Risk Factors ID’d for VTE, ASCVD in Rheumatoid Arthritis Patients

For patients with rheumatoid arthritis, there are common risk factors for venous thromboembolism (VTE) and atherosclerotic cardiovascular disease (ASCVD), and the risk for ASCVD is increased after unprovoked VTE, according to a study recently published in RMD Open.

Gulsen Ozen, MD, from the University of Nebraska Medical Center in Omaha, and colleagues compared risk factors for VTE and ASCVD among patients with rheumatoid arthritis participating in a U.S.-wide longitudinal observational registry. The subsequent risk for ASCVD after an unprovoked VTE was assessed.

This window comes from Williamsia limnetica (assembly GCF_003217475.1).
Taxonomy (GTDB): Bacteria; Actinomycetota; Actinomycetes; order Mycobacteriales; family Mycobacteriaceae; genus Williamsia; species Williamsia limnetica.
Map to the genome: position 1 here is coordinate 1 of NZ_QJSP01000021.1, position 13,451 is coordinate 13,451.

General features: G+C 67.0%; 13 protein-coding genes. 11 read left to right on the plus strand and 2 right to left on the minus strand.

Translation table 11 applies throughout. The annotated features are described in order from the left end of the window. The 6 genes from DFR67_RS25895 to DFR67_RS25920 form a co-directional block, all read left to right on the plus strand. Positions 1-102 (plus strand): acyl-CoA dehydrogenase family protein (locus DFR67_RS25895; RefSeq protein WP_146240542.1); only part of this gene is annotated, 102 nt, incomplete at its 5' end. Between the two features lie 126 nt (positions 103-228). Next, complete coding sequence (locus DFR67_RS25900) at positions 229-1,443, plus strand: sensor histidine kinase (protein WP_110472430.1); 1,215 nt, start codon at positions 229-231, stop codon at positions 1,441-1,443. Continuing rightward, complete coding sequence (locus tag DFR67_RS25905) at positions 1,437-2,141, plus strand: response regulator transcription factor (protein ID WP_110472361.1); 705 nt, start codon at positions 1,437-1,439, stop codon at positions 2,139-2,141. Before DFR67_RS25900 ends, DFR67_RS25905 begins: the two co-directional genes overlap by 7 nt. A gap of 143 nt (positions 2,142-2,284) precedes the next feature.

The researchers identified 539 unprovoked VTE and 1,648 ASCVD events during a median four years of follow-up in 31,366 patients with rheumatoid arthritis. In adjusted models, increased VTE and ASCVD risk were seen with older age, male sex, comorbidities, prior fracture, worse disability, and higher disease activity. In both patients with ASCVD and VTE, traditional cardiovascular disease risk factors were common, but they only increased ASCVD risk, with the exception of obesity, which was associated with an increased risk for VTE (hazard ratio, 1.46). After unprovoked VTE, the risk for ASCVD was increased twofold (hazard ratio, 2.05).

“Patients with rheumatoid arthritis with an unprovoked VTE had a doubled risk of developing an ASCVD,” the authors write. “Our findings support that unprovoked VTE may be a spectrum of pan-cardiovascular syndrome in patients with rheumatoid arthritis and a risk factor for a future ASCVD.”

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